BUFFALO, N.Y. – Erie County has spent nearly $4,000 of taxpayer money, so far, trying to get rid of bed bugs.

Now, one worker's union president, Rich Canazzi of AFSCME Local 1095, explains the fears of county employees he represents.

He employees' largest concern is that they could be bringing this problem home with them from work, and that they could potentially have to foot the bill for treatment.

"They're fearful. I mean, they're fearful that this is going to escalate to their own residences, family members," Canazzi said. "You know, if this was a school situation, something in a school, the school would close down. I mean, why are the measures not being met here with the county? I can't answer for that."

The County Executive's Press Secretary, Peter Anderson, sent Channel 2 an e-mail, which states that one case has been confirmed where "an employee was found to be transporting pests from home to work; this employee will not be allowed back to work until the home environment is shown to be pest-free."

While the situation at the two county buildings is being called a bed bug infestation by the Comptroller's office, the county executive's office maintains there is no "infestation." We're told that determination was made by Ashland Pest Control, the company contracted to deal with the problem.

2 On Your Side contacted Ashland, and a representative explained that although the Rath building has been treated for bed bugs before, the Family Court building has not.

Ashland said a bug was found and reported, but there were never plans in place to treat the building, since the area where the specimen was found has not been assessed yet. We're told Ashland can only treat once a sighting has been confirmed.

Ashland tells us an assessment of the Family Court building will happen Wednesday evening. The e-mail from Anderson states "APC is examining the pest found at the Family Court building; to the naked eye, it does not bear a resemblance to a bed bug, but they will confirm that."

This, of course, stands in contrast to the e-mail sent out to county employees on Tuesday. It clearly stated that Ashland Pest Control planned to treat the third floors in both the Rath building and the Family Court building.

However, now, both Erie County and Ashland Pest Control tell Channel 2 that e-mail was wrong, and that there was no intention at the time to apply treatment in the Family Court building.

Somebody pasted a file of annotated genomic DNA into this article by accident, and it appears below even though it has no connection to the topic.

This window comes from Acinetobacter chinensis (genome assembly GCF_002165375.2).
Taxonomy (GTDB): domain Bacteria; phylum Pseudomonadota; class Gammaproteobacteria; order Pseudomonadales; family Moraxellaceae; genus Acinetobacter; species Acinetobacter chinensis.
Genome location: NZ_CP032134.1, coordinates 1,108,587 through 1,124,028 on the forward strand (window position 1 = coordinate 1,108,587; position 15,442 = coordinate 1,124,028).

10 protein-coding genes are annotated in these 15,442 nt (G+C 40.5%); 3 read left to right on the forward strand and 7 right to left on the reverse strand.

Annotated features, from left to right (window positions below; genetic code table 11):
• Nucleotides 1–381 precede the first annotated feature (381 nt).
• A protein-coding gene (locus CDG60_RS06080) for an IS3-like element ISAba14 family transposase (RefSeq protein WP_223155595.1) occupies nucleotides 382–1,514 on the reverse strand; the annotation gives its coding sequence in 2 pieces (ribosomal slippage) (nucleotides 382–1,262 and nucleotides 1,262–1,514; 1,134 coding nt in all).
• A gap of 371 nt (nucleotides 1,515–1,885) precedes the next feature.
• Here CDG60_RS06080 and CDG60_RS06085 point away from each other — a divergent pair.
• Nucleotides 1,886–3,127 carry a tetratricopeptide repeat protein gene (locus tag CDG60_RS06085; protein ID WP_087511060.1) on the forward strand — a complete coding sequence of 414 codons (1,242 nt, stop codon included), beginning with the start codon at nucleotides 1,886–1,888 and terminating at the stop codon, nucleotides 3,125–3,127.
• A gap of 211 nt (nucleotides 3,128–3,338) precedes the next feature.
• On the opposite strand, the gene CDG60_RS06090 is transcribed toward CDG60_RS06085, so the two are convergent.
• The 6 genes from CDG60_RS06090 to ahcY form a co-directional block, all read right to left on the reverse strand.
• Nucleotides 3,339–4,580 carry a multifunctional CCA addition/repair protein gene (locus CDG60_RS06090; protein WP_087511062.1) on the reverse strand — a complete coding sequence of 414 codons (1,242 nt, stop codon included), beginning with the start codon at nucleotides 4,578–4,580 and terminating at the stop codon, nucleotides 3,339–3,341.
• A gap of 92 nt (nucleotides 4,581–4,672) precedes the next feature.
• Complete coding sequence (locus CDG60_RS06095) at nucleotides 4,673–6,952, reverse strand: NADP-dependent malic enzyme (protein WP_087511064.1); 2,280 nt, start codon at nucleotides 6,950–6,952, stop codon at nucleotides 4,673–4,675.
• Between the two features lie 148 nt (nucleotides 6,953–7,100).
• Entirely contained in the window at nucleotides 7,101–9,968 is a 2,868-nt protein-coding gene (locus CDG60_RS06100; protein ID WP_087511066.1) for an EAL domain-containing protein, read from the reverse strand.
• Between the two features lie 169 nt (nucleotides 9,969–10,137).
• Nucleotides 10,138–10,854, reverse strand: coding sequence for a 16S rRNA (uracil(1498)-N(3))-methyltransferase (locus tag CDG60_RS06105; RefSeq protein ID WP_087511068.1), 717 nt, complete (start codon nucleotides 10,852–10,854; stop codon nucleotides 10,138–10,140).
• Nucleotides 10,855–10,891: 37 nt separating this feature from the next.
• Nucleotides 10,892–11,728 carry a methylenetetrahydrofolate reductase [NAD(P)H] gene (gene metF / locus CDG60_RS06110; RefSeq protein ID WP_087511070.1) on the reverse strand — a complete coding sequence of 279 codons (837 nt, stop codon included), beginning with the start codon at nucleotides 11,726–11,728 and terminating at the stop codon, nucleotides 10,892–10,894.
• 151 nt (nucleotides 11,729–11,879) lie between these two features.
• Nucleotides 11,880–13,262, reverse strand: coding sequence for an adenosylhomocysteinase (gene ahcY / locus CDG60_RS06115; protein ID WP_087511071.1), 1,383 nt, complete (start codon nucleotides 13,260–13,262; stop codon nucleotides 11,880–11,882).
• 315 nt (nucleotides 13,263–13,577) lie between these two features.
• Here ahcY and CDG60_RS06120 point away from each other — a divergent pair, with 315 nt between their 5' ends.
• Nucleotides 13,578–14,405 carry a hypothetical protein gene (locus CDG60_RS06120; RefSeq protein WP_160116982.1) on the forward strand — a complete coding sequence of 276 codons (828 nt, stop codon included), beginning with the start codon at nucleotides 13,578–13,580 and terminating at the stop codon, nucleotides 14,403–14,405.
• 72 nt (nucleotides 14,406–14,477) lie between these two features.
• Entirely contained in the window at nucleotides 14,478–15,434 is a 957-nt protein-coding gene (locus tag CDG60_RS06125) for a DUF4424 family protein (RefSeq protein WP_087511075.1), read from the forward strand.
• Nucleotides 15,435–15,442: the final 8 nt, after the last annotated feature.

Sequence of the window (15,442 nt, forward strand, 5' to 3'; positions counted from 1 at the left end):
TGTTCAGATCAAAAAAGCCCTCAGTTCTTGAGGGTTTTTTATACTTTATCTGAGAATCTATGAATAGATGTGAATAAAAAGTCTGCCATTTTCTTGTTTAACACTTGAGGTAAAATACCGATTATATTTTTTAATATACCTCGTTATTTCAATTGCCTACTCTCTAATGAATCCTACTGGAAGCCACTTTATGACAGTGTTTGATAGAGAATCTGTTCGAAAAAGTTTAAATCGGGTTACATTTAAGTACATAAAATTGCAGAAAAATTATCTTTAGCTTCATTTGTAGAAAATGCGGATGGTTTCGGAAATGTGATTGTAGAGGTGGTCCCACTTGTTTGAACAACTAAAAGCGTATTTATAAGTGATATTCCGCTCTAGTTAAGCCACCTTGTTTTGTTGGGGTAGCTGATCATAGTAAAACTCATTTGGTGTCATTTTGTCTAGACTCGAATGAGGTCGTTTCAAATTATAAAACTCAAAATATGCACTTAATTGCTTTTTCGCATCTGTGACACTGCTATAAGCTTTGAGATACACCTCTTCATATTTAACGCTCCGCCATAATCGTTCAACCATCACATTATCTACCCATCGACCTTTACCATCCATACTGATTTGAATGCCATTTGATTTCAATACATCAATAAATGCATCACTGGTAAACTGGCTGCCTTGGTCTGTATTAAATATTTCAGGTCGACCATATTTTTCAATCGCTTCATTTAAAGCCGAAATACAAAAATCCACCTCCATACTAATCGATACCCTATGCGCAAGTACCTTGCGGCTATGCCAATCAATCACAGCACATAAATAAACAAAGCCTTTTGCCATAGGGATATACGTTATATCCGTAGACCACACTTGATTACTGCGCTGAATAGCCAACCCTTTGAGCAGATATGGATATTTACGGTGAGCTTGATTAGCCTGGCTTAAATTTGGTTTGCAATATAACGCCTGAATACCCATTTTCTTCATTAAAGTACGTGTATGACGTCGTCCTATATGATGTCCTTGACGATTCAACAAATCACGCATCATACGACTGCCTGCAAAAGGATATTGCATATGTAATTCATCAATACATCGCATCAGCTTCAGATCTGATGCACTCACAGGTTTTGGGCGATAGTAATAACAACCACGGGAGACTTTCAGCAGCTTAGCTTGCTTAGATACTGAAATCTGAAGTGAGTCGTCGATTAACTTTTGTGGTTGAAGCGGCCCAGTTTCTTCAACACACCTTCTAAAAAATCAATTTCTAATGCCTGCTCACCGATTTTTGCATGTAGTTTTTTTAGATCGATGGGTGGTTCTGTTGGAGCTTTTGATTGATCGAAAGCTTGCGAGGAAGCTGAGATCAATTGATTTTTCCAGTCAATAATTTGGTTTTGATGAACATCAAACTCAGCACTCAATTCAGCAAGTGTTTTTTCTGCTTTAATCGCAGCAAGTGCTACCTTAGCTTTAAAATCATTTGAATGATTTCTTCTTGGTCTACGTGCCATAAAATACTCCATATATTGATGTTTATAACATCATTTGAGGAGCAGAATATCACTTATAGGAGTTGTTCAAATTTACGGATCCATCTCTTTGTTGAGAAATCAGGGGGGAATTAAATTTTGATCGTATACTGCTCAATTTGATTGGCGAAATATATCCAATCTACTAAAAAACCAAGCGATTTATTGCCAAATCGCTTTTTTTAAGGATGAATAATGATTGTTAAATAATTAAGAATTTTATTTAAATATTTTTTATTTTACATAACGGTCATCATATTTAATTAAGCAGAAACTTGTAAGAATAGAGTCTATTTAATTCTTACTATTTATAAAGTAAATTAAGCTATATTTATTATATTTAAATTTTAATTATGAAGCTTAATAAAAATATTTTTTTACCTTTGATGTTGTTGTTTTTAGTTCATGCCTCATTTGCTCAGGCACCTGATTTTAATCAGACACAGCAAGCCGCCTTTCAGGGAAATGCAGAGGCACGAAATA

As for the Rath building and the nearly 2,000 people who work there, Canazzi says the engineers, security guards, and custodians he represents are so troubled by the bed bug situation in the Rath Building that they are willing to burn through their personal and holiday time to avoid bringing bed bugs home.

County employees are also concerned about the treatments being used at the building.

Ashland did provide Channel 2 with the details on the bed bug treatment they used on the Rath Building. The product is called Crossfire Bed Bug Concentrate. The label says that adults, children, or animals should not be allowed to enter treated areas or touch treated articles until they have dried. According to Ashland, that drying process typically takes about an hour.

"Constantly, I receive phone calls to my office in regard to the bed bug issue," Canazzi tells Channel 2. "And right now, I have been referring them to the hotline currently. But it's to the point now, if it doesn't get addressed soon, the workers aren't going to want to come to work anymore."

The hotline is part of a report being compiled by the Erie County Comptroller's office to determine what county employees are seeing in their workplaces in terms of bed bugs and what could be done to fix the problem.

Canazzi and the Comptroller say treating the pests on a case by case basis is concerning because it is not a long term solution. Bed bugs are blood-sucking insects that hitch hike from place to place via their hosts. The belief is that they're being brought into the Rath building by employees and folks in the community coming into the buildings for services.

This is a list of the floors at the Rath building, and some of the services on each floor.

Sub-basement (Not Public, according to the County Executive Press Secretary):
Public Works

Basement (Not Public, according to the County Executive Press Secretary):

Floor #1:
- Real Property Tax Services
- EC Employee Credit Union
- Social Services Intake

Floor #2:
-Board of Elections
-Social Services

Floor #3:
-Social Services
-Bridge Access to the Main Place Mall / Alternate Building Entrance
-Sheriff Substation

Floor #4:
-Social Services
-Mail Room

Floor #5:
Service/Utility Floor - No Personnel

Floor #6:
-Labor Relations
-Gym/Fitness Center
-Training Rooms

Floor #7:
-Social Services (Child Support)

Floor #8:
-Social Services Administration

Floor #9:
-Health Department

Floor #10:
-Environment & Planning

Floor #11:
-Social Services - Collections

Floor #12:

Floor #13:
-Senior Services

Floor #14:
-Department of Public Works
-Buildings and Grounds
-Fleet Services

Floor #15:
-Information and Support Services

Floor #16:
-County Executive
-County Attorney
-Budget Office

In terms of the report being compiled by the Comptroller's office, we're told that should be submitted to the County Legislature by Friday.